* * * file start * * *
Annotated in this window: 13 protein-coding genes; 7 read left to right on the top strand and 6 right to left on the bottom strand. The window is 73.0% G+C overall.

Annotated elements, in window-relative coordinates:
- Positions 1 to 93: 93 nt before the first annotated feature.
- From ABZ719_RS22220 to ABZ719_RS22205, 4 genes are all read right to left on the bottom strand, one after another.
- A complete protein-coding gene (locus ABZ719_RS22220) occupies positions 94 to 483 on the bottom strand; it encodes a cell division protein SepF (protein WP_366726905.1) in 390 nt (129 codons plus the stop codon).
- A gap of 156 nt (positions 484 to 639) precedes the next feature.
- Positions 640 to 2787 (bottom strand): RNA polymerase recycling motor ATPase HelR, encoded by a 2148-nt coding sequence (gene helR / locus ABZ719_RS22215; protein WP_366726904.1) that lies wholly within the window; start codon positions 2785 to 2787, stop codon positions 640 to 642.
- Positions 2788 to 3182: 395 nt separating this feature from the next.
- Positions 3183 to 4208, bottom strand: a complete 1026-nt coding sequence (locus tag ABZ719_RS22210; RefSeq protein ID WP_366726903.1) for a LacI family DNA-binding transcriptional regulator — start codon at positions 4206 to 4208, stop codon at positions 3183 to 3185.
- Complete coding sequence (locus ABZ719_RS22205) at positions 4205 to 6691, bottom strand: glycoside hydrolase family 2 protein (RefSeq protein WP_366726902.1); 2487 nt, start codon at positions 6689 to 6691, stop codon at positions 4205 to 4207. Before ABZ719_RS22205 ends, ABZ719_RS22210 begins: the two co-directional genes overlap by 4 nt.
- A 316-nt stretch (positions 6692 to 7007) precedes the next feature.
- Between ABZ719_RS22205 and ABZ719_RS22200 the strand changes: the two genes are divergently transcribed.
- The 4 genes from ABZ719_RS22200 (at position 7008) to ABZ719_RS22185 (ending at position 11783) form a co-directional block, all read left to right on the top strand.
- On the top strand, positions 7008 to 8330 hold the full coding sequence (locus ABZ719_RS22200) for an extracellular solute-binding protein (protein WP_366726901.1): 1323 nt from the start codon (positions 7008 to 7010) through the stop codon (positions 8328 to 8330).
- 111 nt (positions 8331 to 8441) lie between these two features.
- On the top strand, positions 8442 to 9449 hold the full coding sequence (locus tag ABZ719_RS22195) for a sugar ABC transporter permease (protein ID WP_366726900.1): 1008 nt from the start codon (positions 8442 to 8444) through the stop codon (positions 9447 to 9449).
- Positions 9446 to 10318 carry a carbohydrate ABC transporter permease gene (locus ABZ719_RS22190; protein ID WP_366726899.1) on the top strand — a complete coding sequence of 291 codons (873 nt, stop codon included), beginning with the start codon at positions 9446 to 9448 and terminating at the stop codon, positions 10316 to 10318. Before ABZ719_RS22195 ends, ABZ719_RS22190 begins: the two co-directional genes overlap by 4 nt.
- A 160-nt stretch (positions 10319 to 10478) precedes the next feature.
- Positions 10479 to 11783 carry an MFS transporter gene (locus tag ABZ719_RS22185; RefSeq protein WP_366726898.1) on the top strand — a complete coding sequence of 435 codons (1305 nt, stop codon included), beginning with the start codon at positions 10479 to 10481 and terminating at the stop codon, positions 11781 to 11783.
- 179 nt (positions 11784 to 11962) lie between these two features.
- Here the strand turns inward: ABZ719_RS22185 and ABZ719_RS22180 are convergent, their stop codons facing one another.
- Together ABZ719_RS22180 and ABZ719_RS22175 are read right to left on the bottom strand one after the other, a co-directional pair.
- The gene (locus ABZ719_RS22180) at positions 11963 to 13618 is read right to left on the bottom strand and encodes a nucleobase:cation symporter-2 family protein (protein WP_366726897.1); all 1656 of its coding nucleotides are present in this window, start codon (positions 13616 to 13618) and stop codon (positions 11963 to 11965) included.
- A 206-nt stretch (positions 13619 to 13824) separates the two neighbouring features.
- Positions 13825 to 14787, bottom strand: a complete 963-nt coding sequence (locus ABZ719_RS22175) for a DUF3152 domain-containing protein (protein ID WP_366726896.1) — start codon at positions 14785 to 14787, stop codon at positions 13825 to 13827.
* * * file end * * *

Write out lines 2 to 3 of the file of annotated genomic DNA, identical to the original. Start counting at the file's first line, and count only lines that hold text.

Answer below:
Annotated elements, in window-relative coordinates:
- Positions 1 to 93: 93 nt before the first annotated feature.